Us policy against immigrants: authorities separate parents from children

US border police are resorting to drastic measures in their fight against unauthorized immigration – even with babies.

Trespassing can lead to family separation: at the US border with Mexico in Arizona Photo: dpa

Desperate cries for help from the next room were the last thing a young mother in San Diego, California, heard from her seven-year-old daughter. Only days later did she learn that U.S. Border Patrol agents had taken her daughter to a home in Chicago, 3,300 kilometers away. Only after weeks were mother and daughter allowed to speak on the phone. The young woman’s "crime": she had fled the Democratic Republic of Congo with her child and applied for asylum in the United States.

Since U.S. Attorney General Jeff Session announced in early May that children and parents crossing the border without permission would be separated, a practice that border patrol agents had been using in many places in the United States for months has been spreading. Particularly along the southern border, they are separating parents and children more and more systematically. Dramatic scenes occur daily. Between May 6 and May 19 alone, 658 children were separated from their parents, according to the New York Times.

In Arizona, Laura St. John of the Florence Project organization has recorded 200 cases since January. The youngest victim in Arizona was 53 weeks old. In Texas, police officers took away a six-month-old baby she was still breastfeeding from a mother from Mexico who had fled sexual violence.

In most cases, children were taken to distant homes without their parents’ knowledge. While parents wait in internment camps for decisions on residence or deportation, they lose all contact with their children. Even siblings are dispersed to different shelters.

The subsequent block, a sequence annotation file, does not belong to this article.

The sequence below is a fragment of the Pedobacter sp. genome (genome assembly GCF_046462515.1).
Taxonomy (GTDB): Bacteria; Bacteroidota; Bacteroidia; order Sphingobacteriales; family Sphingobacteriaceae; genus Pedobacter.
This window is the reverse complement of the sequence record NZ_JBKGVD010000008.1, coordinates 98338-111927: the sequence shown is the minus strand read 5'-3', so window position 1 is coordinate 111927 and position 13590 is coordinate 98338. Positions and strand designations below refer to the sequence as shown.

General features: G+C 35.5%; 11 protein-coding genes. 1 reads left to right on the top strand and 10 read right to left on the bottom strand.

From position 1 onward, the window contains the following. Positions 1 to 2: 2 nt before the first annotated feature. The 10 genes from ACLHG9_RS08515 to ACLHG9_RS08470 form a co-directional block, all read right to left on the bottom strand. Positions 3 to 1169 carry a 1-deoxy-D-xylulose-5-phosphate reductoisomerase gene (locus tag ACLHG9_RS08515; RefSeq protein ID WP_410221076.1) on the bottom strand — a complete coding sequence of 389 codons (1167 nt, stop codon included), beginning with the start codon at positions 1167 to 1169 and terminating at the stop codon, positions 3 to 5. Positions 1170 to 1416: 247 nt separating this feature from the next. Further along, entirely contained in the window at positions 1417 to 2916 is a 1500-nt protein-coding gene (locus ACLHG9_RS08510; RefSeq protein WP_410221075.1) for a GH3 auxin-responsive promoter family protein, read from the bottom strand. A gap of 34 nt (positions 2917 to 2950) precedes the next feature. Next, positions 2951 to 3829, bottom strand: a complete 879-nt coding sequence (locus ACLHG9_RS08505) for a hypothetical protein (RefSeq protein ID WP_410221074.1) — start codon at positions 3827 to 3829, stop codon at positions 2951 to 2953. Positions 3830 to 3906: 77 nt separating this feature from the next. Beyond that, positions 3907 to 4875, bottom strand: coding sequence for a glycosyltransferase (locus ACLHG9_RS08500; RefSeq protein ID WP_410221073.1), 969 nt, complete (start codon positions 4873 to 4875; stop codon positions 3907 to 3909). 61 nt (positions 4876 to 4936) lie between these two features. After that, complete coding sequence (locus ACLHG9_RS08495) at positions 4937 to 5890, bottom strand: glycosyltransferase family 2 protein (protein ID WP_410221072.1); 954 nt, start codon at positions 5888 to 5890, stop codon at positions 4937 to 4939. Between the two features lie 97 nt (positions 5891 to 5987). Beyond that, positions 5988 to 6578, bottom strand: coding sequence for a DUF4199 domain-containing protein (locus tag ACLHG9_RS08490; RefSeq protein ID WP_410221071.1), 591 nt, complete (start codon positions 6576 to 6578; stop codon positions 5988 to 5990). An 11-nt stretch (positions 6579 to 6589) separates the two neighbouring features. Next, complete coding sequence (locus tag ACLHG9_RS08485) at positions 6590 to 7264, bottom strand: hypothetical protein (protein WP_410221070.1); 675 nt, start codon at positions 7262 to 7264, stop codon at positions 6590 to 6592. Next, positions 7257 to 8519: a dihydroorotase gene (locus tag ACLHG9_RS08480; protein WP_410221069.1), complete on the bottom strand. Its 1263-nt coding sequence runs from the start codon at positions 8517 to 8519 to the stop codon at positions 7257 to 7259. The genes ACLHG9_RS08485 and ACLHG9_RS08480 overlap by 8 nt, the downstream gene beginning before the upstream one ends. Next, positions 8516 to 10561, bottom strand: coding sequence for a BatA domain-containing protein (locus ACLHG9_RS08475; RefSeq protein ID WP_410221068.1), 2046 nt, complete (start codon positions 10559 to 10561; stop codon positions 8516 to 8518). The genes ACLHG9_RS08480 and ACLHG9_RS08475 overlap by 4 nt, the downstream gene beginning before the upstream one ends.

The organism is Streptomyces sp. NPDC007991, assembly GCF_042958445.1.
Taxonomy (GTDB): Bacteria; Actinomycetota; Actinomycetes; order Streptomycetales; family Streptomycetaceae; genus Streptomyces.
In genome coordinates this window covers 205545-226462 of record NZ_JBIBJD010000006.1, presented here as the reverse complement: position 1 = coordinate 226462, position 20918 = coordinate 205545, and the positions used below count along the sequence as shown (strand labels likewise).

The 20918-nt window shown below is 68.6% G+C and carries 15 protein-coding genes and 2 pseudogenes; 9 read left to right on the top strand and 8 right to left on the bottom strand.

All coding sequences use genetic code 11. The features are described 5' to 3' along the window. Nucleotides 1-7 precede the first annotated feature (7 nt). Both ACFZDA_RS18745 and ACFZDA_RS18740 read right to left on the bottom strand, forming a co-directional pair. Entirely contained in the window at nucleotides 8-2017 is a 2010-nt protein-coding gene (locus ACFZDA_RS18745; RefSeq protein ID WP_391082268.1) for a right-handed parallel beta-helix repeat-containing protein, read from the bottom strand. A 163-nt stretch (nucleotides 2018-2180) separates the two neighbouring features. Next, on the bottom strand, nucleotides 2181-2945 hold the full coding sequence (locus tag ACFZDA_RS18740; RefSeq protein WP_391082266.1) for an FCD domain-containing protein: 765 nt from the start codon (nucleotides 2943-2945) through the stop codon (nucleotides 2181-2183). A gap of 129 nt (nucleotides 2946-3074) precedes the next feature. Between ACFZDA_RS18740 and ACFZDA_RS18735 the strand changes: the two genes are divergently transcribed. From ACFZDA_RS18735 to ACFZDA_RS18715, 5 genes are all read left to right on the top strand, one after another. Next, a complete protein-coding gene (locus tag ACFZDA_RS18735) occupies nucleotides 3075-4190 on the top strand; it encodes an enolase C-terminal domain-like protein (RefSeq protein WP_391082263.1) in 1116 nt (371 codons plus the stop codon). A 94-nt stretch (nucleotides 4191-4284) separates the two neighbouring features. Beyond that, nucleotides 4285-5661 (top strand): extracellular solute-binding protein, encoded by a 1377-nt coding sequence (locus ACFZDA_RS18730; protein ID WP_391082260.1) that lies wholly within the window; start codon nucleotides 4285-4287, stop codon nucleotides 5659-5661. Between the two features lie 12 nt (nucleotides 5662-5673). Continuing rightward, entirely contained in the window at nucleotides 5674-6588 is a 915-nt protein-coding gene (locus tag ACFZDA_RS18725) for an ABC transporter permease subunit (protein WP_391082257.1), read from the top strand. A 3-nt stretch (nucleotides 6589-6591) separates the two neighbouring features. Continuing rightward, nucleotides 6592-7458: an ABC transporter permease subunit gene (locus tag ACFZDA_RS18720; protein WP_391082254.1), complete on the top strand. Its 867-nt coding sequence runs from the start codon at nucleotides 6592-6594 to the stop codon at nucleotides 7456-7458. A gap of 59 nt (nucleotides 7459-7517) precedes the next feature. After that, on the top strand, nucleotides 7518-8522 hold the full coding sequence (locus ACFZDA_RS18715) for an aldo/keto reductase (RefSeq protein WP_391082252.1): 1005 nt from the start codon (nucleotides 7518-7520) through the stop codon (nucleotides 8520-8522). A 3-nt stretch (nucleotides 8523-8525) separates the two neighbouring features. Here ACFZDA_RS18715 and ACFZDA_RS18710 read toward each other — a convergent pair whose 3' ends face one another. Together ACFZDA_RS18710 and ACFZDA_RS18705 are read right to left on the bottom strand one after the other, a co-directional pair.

Months can pass

As detention periods for paperless immigrants under Donald Trump grow longer, months can pass before families are reunited, if at all. To be sure, after a month has passed, children can be placed in the care of "sponsors," usually family members. But that becomes difficult when "sponsors" themselves are living in the U.S. without documents and face deportation if they come forward.

"The treatment of the families is baseless and inhumane," says St. John, who has provided legal services to immigrants for the past decade. Her colleague Lee Gelernt of the civil rights organization ACLU says, "We’re creating new trauma for children who are traumatized when they arrive, and for whom their mothers were often the only safety they ever had."

Children arrive at distant home without their parents’ knowledge

From the U.S. government’s perspective, family separations are an application of the zero-tolerance principle. "If you don’t want to be separated from your children, you shouldn’t come across our border with them illegally," Secretary Sessions says.

It is the second scandal in a few weeks in U.S. immigration policy. In late April, the head of the Children and Families Program at the Department of Health and Human Services, Steven Wagner, had told the U.S. Congress that his agency had lost track of 1,475 children. These children are among 7,000 unaccompanied minors who had entered the country without papers and were told to wait in "sponsor" families for decisions on their right to stay. Wagner’s revelation was followed by an outcry of indignation. Warnings of child abuse or trafficking circulated. Wagner countered that the minors may have gone into hiding to avoid deportation.